print("K-NN: " + str(roc_auc_score(test_y3, knn_comp_prob[:,1])))
print("SVM: " + str(roc_auc_score(test_y3, svm_comp_prob[:,1])))   
RF: 0.967562
K-NN: 0.9650399999999999
SVM: 0.967562
fpr1, tpr1, _ = roc_curve(test_y3,  rf_comp_prob[:, 1])
fpr2, tpr2, _ = roc_curve(test_y3,  knn_comp_prob[:, 1])
fpr3, tpr3, _ = roc_curve(test_y3,  svm_comp_prob[:, 1])
plt.plot(fpr1,tpr1, color ='red', lw=2, label="RF")
plt.plot(fpr2,tpr2, color ='green', lw=2, label="K-NN")
plt.plot(fpr3,tpr3, color ='blue', lw=2, label="SVM")
plt.plot([0, 1], [0, 1], color='navy', lw=2, linestyle='--')
plt.xlim([-.05, 1.0])
plt.ylim([-.05, 1.05])
plt.xlabel('False Positive Rate')
plt.ylabel('True Positive Rate')
plt.title('Compare Algorithms')
plt.legend(loc="lower right")
plt.show()

png

Predict to Raster Data

Since this classes focuses on geospatial data analysis, it is important to discuss how trained models can be applied to geospatial data. Again, I recommend that you do your data preparation in GIS software, such as making your training and testing data tables. However, you will need to appy the trained models to your spatial data in Python.

There are sevreral ways to accomplish this. Here, I am relying on Pyspatialml. Currently, this is an experimental package that is only available on GitHub.

Using the Raster() function from this package, I call in a grid stack of the predictor variables. I have generally found that it is easier to feed in the predictor variables as a single grid stack, which is prepared using GIS software, to avoid any issues with cell misalignment or different numbers of rows and columns. Python is generally not robust to dealing with these issues.

I then use the name property to list the band names. Since the code needs to know which band cooresponds to which predictor variable from the training table, I have to rename the bands to match the table. This is accomplished using the Pyspatialml method rename(), which accepts a dictionary of current and new name pairs. This will require you to know which band coorespond to which predictor variable. So, keep this in mind when you are generating grid stacks.

r_preds = pml.Raster("YOUR FILE PATH HERE")
print(r_preds.names)
r_preds.rename({'predictors_1':"cost", 
               'predictors_2':"crv_arc", 
               'predictors_3':"crv_plane", 
               'predictors_4': "crv_pro", 
               'predictors_5':"ctmi", 
               'predictors_6':"diss_5", 
               'predictors_7':"diss_10", 
               'predictors_8':"diss_20",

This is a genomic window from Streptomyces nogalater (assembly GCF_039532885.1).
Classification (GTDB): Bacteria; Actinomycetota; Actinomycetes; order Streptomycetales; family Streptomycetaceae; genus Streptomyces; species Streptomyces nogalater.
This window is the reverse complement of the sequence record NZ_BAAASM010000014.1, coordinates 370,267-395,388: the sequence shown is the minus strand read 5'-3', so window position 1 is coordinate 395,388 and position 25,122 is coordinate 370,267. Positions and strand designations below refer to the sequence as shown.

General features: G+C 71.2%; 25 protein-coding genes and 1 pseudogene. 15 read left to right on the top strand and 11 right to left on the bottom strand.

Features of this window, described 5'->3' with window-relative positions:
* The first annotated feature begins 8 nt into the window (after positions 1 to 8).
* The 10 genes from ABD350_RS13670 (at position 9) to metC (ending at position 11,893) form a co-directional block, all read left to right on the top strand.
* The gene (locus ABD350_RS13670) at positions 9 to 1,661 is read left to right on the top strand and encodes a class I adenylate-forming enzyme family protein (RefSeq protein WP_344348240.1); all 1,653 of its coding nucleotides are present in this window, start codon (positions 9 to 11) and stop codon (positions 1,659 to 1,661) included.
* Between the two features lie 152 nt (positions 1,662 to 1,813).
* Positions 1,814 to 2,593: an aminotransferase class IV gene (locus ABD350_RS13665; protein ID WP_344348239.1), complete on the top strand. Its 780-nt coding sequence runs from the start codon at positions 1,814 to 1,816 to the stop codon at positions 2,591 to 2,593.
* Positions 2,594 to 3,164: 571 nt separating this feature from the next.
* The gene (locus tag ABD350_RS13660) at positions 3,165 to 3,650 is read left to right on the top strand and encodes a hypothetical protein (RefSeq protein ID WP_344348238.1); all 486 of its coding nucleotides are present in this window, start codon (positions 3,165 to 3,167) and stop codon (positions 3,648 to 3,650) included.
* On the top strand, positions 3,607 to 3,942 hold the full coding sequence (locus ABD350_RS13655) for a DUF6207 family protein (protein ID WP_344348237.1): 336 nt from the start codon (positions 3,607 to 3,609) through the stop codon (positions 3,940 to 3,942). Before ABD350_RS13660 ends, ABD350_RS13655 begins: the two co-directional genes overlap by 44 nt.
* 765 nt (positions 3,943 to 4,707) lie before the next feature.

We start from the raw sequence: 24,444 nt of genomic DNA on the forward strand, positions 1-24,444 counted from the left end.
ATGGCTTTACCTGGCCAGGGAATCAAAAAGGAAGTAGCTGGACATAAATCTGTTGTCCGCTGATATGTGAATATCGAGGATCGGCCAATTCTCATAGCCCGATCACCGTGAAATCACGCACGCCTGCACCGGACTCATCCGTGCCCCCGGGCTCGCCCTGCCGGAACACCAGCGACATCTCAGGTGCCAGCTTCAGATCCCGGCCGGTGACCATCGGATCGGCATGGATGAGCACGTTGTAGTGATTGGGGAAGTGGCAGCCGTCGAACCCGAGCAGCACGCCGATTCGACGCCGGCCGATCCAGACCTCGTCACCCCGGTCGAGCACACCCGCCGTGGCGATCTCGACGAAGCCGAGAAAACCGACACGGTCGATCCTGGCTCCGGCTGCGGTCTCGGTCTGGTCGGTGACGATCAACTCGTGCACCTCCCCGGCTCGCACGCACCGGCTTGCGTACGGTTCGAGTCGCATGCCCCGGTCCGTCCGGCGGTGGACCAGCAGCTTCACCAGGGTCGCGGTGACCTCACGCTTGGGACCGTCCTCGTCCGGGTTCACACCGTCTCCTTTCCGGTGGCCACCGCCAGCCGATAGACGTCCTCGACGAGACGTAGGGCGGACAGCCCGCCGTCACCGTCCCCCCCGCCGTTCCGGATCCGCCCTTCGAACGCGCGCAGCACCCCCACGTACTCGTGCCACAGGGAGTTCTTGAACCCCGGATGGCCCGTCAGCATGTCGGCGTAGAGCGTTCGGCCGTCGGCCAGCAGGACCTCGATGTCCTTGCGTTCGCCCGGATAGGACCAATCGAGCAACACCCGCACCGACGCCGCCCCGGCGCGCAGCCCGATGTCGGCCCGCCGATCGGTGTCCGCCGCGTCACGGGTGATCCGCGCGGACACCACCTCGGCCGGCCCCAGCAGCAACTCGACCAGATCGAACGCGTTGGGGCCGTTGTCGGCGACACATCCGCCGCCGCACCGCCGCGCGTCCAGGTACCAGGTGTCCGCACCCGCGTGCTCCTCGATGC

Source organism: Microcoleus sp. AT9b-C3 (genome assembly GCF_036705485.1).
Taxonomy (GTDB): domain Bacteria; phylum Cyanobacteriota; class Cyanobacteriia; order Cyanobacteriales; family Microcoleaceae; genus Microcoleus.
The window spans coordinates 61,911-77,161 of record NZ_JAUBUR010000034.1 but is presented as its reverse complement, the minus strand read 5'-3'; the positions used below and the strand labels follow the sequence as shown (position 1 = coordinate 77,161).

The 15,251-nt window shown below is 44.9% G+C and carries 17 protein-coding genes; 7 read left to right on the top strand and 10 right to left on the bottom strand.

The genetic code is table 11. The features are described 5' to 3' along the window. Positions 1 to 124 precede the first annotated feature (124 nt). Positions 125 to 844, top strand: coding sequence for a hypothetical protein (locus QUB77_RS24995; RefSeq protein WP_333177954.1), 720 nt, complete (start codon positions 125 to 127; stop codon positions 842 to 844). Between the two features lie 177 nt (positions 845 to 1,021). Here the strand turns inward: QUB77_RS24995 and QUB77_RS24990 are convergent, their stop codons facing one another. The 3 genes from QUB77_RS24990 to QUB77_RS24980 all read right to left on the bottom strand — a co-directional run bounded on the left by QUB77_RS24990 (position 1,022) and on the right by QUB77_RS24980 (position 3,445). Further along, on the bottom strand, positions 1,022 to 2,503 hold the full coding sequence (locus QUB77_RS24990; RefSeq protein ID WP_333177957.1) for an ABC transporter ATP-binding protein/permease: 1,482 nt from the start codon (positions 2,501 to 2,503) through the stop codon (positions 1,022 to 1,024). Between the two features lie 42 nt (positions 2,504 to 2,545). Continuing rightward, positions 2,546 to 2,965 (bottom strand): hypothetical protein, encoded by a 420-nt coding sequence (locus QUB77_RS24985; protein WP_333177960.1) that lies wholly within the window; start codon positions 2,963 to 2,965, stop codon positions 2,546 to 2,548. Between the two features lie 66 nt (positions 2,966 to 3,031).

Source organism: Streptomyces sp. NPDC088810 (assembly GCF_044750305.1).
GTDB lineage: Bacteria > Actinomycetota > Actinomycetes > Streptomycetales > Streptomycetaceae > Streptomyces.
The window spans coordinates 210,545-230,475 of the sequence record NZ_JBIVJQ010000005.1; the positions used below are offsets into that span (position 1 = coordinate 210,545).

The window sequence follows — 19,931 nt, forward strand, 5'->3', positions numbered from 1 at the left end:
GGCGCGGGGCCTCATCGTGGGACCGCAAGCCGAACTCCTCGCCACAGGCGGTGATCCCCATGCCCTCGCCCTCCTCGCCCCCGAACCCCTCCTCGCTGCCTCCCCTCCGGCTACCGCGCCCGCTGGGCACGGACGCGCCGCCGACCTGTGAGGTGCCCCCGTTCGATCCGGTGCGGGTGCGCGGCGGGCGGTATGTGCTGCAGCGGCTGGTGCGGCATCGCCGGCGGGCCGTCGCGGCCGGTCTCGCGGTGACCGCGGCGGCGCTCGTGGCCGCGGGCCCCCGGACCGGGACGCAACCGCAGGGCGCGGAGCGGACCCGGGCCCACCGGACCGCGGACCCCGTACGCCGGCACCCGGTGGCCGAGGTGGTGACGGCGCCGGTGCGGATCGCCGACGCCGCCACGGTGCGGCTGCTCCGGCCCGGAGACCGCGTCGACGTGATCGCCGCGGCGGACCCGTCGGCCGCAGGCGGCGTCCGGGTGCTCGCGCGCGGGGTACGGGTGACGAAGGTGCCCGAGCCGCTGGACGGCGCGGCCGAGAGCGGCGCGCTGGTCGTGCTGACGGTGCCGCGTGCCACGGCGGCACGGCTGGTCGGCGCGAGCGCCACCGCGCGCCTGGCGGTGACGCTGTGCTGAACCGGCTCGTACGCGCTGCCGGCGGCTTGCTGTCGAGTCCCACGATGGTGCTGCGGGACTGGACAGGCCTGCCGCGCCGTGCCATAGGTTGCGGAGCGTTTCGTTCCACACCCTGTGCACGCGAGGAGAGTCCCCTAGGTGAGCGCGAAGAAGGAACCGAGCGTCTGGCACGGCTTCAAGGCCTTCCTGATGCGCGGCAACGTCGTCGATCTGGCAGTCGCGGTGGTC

'predictors_9':"diss_25", 
               'predictors_10':"diss_a", 
               'predictors_11':"rough_5", 
               'predictors_12':"rough_10", 
               'predictors_13':"rough_20", 
               'predictors_14':"rough_25", 
               'predictors_15':"rough_a", 
               'predictors_16':"slp_d", 
               'predictors_17':"sp_5", 
               'predictors_18':"sp_10", 
               'predictors_19':"sp_20", 
               'predictors_20':"sp_25", 
               'predictors_21':"sp_a"})
print(r_preds.names)
['predictors_1', 'predictors_2', 'predictors_3', 'predictors_4', 'predictors_5', 'predictors_6', 'predictors_7', 'predictors_8', 'predictors_9', 'predictors_10', 'predictors_11', 'predictors_12', 'predictors_13', 'predictors_14', 'predictors_15', 'predictors_16', 'predictors_17', 'predictors_18', 'predictors_19', 'predictors_20', 'predictors_21']
['cost', 'crv_arc', 'crv_plane', 'crv_pro', 'ctmi', 'diss_5', 'diss_10', 'diss_20', 'diss_25', 'diss_a', 'rough_5', 'rough_10', 'rough_20', 'rough_25', 'rough_a', 'slp_d', 'sp_5', 'sp_10', 'sp_20', 'sp_25', 'sp_a']

Once the raster stack is prepared, I predict the probability at each grid cell using an RF model trained using all the predictor variables. Since I want a probabilistic output, I use predict_prob() as opposed to predict().

Once the result is obtained, I write it to disk.

result = r_preds.predict_proba(estimator=rf_mod)
result.write("YOUR FILE PATH HERE")
<pyspatialml.raster.Raster at 0x1e266f5c448>

Lastly, I read the file back in with Rasterio and plot the result using Matplotlib.

This prediction is specfically for palustrine forested wetlands, so it would be good to mask the results so that predictions are only made in forested extents. This can be accomplished using GIS software and overlay with a forest extent data set.

m_result = rio.open("YOUR FILE PATH HERE")
m_result_arr = m_result.read(2)
plt.rcParams['figure.figsize'] = [10, 8]
plt.imshow(m_result_arr, cmap="Blues", vmin=0, vmax=1)
<matplotlib.image.AxesImage at 0x1e266f56f08>

png

Concluding Remarks

My goal here was to provide a practical introduction to using scikit-learn for machine learing-based predictive modeling. You should now have a general understanding of how to prepare data, optimize algorithms, train models, and assess model performance. If you need to predict back to raster grids, I would suggest Pyspatialml, which is available on GitHub.